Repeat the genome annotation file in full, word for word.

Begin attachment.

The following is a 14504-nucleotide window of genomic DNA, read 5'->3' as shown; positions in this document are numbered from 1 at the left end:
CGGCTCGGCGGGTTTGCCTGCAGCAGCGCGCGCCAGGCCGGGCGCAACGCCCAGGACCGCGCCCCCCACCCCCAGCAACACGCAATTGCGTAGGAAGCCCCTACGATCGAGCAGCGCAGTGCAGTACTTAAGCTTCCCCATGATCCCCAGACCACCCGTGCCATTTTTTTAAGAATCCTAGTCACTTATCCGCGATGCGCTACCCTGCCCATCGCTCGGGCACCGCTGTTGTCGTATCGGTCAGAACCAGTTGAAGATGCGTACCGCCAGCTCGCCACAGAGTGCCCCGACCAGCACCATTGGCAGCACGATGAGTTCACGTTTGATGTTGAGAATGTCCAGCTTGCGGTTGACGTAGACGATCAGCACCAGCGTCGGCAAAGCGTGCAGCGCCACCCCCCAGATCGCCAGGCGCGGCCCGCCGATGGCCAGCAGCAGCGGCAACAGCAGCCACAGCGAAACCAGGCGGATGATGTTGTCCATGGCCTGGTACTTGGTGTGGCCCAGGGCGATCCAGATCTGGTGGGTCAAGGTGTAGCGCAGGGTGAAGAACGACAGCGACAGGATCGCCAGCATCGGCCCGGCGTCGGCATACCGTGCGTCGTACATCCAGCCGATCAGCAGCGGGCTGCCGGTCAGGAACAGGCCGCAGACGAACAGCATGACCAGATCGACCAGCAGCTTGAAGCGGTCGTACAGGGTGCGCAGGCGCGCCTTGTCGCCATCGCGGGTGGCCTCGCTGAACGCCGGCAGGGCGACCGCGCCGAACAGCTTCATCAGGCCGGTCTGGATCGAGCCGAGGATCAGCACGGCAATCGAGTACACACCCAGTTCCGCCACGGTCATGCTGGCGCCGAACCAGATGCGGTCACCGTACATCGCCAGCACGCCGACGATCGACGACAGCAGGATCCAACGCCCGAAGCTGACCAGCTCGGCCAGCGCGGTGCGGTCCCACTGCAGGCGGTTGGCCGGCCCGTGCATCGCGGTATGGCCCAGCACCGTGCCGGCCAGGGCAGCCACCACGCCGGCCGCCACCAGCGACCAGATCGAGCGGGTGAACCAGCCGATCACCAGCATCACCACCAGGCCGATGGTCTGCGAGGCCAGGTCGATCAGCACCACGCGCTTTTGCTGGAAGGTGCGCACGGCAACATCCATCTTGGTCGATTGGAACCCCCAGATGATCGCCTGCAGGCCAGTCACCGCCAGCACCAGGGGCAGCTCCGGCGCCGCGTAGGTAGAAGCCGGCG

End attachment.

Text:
The following is a 14504-nucleotide window of genomic DNA, read 5'->3' as shown; positions in this document are numbered from 1 at the left end:
CGGCTCGGCGGGTTTGCCTGCAGCAGCGCGCGCCAGGCCGGGCGCAACGCCCAGGACCGCGCCCCCCACCCCCAGCAACACGCAATTGCGTAGGAAGCCCCTACGATCGAGCAGCGCAGTGCAGTACTTAAGCTTCCCCATGATCCCCAGACCACCCGTGCCATTTTTTTAAGAATCCTAGTCACTTATCCGCGATGCGCTACCCTGCCCATCGCTCGGGCACCGCTGTTGTCGTATCGGTCAGAACCAGTTGAAGATGCGTACCGCCAGCTCGCCACAGAGTGCCCCGACCAGCACCATTGGCAGCACGATGAGTTCACGTTTGATGTTGAGAATGTCCAGCTTGCGGTTGACGTAGACGATCAGCACCAGCGTCGGCAAAGCGTGCAGCGCCACCCCCCAGATCGCCAGGCGCGGCCCGCCGATGGCCAGCAGCAGCGGCAACAGCAGCCACAGCGAAACCAGGCGGATGATGTTGTCCATGGCCTGGTACTTGGTGTGGCCCAGGGCGATCCAGATCTGGTGGGTCAAGGTGTAGCGCAGGGTGAAGAACGACAGCGACAGGATCGCCAGCATCGGCCCGGCGTCGGCATACCGTGCGTCGTACATCCAGCCGATCAGCAGCGGGCTGCCGGTCAGGAACAGGCCGCAGACGAACAGCATGACCAGATCGACCAGCAGCTTGAAGCGGTCGTACAGGGTGCGCAGGCGCGCCTTGTCGCCATCGCGGGTGGCCTCGCTGAACGCCGGCAGGGCGACCGCGCCGAACAGCTTCATCAGGCCGGTCTGGATCGAGCCGAGGATCAGCACGGCAATCGAGTACACACCCAGTTCCGCCACGGTCATGCTGGCGCCGAACCAGATGCGGTCACCGTACATCGCCAGCACGCCGACGATCGACGACAGCAGGATCCAACGCCCGAAGCTGACCAGCTCGGCCAGCGCGGTGCGGTCCCACTGCAGGCGGTTGGCCGGCCCGTGCATCGCGGTATGGCCCAGCACCGTGCCGGCCAGGGCAGCCACCACGCCGGCCGCCACCAGCGACCAGATCGAGCGGGTGAACCAGCCGATCACCAGCATCACCACCAGGCCGATGGTCTGCGAGGCCAGGTCGATCAGCACCACGCGCTTTTGCTGGAAGGTGCGCACGGCAACATCCATCTTGGTCGATTGGAACCCCCAGATGATCGCCTGCAGGCCAGTCACCGCCAGCACCAGGGGCAGCTCCGGCGCCGCGTAGGTAGAAGCCGGCG